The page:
Gross domestic product grew at a seasonally adjusted annual rate of 3.2% in the fourth quarter, the Commerce Department reported on January 30. The latest figures show the economy expanded at a 3.7% pace in the second half of 2013 compared to the 1.8% pace in the first half of the year. The last year in which there was stronger growth in the last six months was 2003. The growth during that period marked the beginning of a four-year expansion. For the full year, the economy grew by 2.7% compared to 2012.
GDP growth in the fourth quarter is even more impressive when you factor in the government shutdown that lasted for the first three weeks of the quarter. Growth was also offset by an even lower rate of inflation, which fell to 0.7% during the last three months of 2013.
In local construction news, Brandenburg has been selected for the demolition of the Horseheads plant in Monaca. The former zinc facility, which is in the process of decommissioning and shutdown, is on the site that Shell has identified as its preference for a world-class ethane cracker. Reports from Beaver County real estate sources indicate that Shell has acquired or is in negotiations to acquire at least two additional parcels adjacent to the Horseheads property. No decision to proceed with the project has been announced yet.
Fairchance Construction was selected to build the $14 million Yester Square Apartments in McKeesport. BRIDGES & Co. is the successful contractor for the new 37,000 square foot Salvation Army store in Uniontown.
Today’s Pittsburgh Business Times had the front page dedicated to a story suggesting that the pipeline infrastructure investment underway was making the cracker plant in western PA unnecessary. Last weekend the Wall Street Journal published a small story suggesting the same thing (coincidence PBT?). Expect a bunch of piling on from other local and business media.
The essence of both stories is that so much pipeline capacity is being built that it makes more sense to just pipe the ethane to the Gulf to the existing cracker infrastructure. It’s important to remember that no sources with direct knowledge are quoted or anonymously cited and the use of the word “may” (as in may happen) is rampant in the writing.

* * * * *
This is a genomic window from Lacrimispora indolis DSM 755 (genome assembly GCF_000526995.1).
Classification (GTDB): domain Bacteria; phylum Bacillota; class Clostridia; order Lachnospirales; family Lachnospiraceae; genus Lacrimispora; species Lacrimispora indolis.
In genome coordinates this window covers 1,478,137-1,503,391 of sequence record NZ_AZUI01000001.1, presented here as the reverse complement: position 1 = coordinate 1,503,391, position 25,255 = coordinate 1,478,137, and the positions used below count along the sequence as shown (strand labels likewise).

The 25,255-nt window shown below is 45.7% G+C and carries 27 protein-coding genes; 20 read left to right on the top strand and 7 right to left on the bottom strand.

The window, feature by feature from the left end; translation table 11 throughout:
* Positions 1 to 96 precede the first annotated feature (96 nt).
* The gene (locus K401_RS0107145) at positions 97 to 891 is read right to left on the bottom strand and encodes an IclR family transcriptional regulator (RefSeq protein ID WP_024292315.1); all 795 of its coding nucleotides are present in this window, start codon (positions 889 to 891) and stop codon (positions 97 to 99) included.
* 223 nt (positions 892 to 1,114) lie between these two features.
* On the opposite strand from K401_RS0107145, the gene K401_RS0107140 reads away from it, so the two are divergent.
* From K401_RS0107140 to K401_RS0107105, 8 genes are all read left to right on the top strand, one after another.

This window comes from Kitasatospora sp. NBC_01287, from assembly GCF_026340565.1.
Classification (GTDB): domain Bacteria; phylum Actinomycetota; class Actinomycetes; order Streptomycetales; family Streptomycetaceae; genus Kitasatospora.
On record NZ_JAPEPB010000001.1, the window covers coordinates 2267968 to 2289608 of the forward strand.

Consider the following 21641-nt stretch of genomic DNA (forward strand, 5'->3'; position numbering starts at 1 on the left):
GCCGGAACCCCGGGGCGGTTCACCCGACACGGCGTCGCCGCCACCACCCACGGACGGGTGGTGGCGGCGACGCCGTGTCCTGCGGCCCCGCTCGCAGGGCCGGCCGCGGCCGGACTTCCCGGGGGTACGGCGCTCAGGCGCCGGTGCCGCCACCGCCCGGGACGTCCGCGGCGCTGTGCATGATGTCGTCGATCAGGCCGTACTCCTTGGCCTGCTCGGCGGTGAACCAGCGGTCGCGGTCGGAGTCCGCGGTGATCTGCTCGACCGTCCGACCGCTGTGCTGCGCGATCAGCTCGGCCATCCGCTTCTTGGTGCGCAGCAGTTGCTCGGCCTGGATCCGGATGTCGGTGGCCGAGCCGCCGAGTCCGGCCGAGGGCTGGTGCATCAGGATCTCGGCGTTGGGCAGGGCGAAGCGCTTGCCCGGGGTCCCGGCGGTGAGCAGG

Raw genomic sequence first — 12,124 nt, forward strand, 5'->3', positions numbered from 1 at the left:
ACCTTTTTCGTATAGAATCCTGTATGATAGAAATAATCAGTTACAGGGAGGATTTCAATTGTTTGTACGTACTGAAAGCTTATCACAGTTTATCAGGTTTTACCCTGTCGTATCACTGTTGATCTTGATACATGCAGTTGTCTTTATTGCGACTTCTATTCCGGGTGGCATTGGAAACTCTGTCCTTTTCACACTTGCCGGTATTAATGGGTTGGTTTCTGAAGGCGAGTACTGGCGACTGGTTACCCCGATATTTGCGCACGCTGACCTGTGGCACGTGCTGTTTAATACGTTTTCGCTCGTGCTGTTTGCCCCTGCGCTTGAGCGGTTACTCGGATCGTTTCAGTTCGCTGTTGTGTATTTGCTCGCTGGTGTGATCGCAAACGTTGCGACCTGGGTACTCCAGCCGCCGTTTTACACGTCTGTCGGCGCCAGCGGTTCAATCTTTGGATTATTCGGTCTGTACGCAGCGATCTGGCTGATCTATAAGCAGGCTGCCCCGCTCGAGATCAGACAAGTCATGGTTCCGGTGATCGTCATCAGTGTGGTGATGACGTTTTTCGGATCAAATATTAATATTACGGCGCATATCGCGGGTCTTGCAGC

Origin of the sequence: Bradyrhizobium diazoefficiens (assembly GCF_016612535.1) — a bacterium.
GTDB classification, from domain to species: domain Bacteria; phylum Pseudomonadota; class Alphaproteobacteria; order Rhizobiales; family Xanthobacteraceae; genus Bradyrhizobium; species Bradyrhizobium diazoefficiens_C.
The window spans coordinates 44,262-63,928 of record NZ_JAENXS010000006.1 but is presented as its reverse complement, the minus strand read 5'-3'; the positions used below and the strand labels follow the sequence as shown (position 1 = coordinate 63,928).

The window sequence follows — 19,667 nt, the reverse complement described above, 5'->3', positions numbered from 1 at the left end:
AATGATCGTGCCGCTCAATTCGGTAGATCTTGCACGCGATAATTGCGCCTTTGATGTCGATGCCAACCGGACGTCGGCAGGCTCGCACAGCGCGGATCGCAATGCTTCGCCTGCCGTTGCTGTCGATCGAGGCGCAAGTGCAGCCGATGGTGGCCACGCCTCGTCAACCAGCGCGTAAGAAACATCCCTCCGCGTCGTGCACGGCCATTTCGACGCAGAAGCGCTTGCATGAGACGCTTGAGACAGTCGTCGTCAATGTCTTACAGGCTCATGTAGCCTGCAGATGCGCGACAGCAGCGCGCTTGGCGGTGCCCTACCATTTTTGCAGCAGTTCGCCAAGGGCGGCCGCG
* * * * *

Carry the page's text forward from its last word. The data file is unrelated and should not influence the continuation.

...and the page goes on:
I can’t argue the logic of the articles nor do I possess the experience in the petrochemical industry to comment on the feasibility. I do, however, talk to people involved with the project behind the scenes and a few things are worth noting:
1) The infrastructure being referenced was needed for the output that is coming, regardless of where the ethane goes. Moreover, the infrastructure isn’t going to the Gulf; it’s connecting to the existing infrastructure outside the region that goes to the Gulf, meaning it can easily serve the petrochemical industry in PA.
2) Engineering for the project is going on as we speak. While no contracts for EPC for the plant or the decommissioning of the Horseheads plant have been announced, preliminary pricing and sourcing is going on. Those involved say that the activity has accelerated in recent months rather than slowed.
3) The secondary pipeline infrastructure that is being built at the same time seems to be telling a different story. It’s pointing to Monaca. Tony Rosenberger from Chapman Properties was flying over a Washington Co. site recently and was stunned to see the amount of green pipe being laid out (a similar story is taking place in Beaver Co.), all going to the same spot on the Ohio River.
Shell may indeed be delaying the decision because they see less justification for the $2 billion investment. Remember that the reason that the cracker was proposed here in the first place was not just because the gas was here but more importantly because the consumers of the products made downstream were within 500 miles of here. There’s a cost associated with sending ethane 1,500 miles southwest and then shipping 60% of what is made with the ethylene that is cracked back to this region.